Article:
Finch Store is a corner store near Ossington and Harbord

Corner store in danger of closing after anonymous complaint can continue to operate

It’ll be business as usual for ‘Finch Store’, a small corner store/cafe near Ossington Avenue and Harbord Street. The store was in danger of being shut down after someone sent an anonymous complaint about the store to the city’s Municipal Licensing and Standards division.

According to an employee of the store, the complaint against the owners of ‘Finch Store’ at 42 Dewson St., just south of Ossington Station, involves the store using an espresso coffee machine and selling coffee-to-go.

“The store has license to serve coffee togo but apparently it is not permitted by the city zoning plan – the mistake was made many years ago. Now that the owners bought a coffee machine (approved by license dep.) they found out, through an anonymous complaint, that it’s a problem,” the employee explained in an X post.

Store owner Yana Miriev confirmed with CityNews earlier this month that the City’s licensing division told her that the complaint was “backed by multiple drawings”, supporting the idea that they were not following the zoning by-law.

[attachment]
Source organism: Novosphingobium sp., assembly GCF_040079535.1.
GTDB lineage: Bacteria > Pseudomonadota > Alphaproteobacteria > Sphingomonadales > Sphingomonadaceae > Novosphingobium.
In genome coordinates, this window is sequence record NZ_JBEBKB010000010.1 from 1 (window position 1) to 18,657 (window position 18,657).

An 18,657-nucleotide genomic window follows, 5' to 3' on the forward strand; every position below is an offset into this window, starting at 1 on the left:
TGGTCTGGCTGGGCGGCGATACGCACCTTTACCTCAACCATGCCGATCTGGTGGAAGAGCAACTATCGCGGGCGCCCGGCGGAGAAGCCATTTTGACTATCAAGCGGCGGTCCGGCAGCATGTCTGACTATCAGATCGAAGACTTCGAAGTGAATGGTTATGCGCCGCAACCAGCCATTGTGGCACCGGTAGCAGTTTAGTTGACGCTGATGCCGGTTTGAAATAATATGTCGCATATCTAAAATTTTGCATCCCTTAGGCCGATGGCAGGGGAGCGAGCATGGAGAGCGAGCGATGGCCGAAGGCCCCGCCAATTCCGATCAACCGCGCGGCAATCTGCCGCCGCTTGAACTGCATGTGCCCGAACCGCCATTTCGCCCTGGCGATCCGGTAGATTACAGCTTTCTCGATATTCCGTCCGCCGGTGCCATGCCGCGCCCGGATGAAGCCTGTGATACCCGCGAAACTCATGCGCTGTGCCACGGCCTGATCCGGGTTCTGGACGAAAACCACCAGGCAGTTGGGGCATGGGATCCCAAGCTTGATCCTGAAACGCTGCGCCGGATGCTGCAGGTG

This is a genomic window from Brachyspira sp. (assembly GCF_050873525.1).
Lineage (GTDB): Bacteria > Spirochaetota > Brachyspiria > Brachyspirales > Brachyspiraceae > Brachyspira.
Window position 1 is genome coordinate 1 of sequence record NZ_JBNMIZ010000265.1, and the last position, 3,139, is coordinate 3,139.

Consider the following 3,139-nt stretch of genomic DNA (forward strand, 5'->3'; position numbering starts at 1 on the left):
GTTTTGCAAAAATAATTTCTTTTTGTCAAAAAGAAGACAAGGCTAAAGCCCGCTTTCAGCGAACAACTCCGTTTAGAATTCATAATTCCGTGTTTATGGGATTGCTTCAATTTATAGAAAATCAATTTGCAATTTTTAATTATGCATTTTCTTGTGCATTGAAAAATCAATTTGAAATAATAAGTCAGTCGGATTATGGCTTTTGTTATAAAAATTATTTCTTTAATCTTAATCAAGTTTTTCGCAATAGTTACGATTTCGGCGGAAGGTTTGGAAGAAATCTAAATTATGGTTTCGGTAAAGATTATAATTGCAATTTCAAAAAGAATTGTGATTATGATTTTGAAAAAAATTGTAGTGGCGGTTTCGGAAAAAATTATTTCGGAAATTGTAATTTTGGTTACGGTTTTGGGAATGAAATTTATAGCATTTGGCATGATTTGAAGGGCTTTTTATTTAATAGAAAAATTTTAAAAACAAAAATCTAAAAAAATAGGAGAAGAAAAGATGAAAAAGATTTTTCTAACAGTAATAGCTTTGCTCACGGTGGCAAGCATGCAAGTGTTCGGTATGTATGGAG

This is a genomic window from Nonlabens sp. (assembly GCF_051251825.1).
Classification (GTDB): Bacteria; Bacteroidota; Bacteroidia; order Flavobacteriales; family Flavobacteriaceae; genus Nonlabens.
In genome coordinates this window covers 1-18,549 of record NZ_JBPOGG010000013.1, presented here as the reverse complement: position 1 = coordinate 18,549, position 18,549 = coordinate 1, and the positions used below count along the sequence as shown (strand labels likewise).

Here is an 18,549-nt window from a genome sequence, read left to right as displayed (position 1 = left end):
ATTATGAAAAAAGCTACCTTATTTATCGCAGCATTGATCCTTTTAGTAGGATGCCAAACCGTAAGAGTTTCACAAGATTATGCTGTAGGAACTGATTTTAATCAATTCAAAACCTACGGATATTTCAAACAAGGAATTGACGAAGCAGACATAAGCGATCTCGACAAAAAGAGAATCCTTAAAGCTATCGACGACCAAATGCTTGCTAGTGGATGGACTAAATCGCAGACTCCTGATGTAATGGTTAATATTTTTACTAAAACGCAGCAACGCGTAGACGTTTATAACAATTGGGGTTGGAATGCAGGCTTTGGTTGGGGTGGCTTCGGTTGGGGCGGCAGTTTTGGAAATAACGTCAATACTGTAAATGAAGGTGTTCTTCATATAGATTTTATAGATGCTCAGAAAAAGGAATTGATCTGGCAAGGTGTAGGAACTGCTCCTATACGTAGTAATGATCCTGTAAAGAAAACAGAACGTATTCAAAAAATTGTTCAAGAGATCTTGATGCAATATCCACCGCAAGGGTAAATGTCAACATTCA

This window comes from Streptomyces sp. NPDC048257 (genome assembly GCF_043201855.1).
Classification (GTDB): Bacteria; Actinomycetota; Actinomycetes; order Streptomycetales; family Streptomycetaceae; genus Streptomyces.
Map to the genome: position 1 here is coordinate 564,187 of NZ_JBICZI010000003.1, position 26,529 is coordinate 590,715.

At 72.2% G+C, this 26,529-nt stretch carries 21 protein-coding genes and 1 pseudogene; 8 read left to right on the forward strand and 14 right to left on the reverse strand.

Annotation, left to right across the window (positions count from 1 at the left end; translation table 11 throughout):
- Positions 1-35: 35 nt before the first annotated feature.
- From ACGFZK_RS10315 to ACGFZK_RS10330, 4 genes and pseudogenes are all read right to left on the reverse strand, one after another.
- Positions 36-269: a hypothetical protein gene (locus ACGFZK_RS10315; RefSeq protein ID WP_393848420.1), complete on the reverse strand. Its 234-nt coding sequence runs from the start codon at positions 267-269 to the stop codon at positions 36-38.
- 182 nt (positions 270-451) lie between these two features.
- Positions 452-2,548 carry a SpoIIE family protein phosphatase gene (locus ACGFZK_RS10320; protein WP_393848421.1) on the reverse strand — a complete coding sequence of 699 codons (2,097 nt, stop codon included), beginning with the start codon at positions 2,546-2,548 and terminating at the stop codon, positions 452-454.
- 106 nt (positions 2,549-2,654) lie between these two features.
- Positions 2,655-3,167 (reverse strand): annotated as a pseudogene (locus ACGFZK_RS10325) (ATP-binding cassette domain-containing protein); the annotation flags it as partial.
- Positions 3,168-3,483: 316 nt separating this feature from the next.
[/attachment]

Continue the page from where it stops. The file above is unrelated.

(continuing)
“I was extremely surprised to hear that because we have an active license, we followed the law and acted according to our permits, our existing permits.”

Thankfully, the community rallied around Finch Store, signing a petition in support of the owners, and even setting up a petition.

On Wednesday, Councillor Alejandra Bravo, Ward 9 Davenport, announced on X that City Hall has decided to allow Finch Store to continue operating as is for now.

“This afternoon, I received an update from MLS with confirmation that Finch Store’s business licence is ‘deemed to continue’ and a report to the Licensing Tribunal will be deferred until City Council makes a decision on the Neighbourhood Retail & Services Study,” Bravo wrote.

The Neighbourhood Retail & Services Study refers to a proposed zoning by-law amendment to permit small-scale retail, services, and office uses on residentially zoned lots in neighbourhoods.

““If adopted, the report’s current proposals would legalize Finch Store’s use and make a tribunal hearing redundant. This is good news which provides stability for Finch Store and illustrates how important the neighbourhood retail proposals are for our local communities,”  Bravo added in her post.

Although residents are ecstatic that Finch Store is presumably safe, many are wondering why it had to go through this ordeal in the first place.

Article exclusive to STREETS OF TORONTO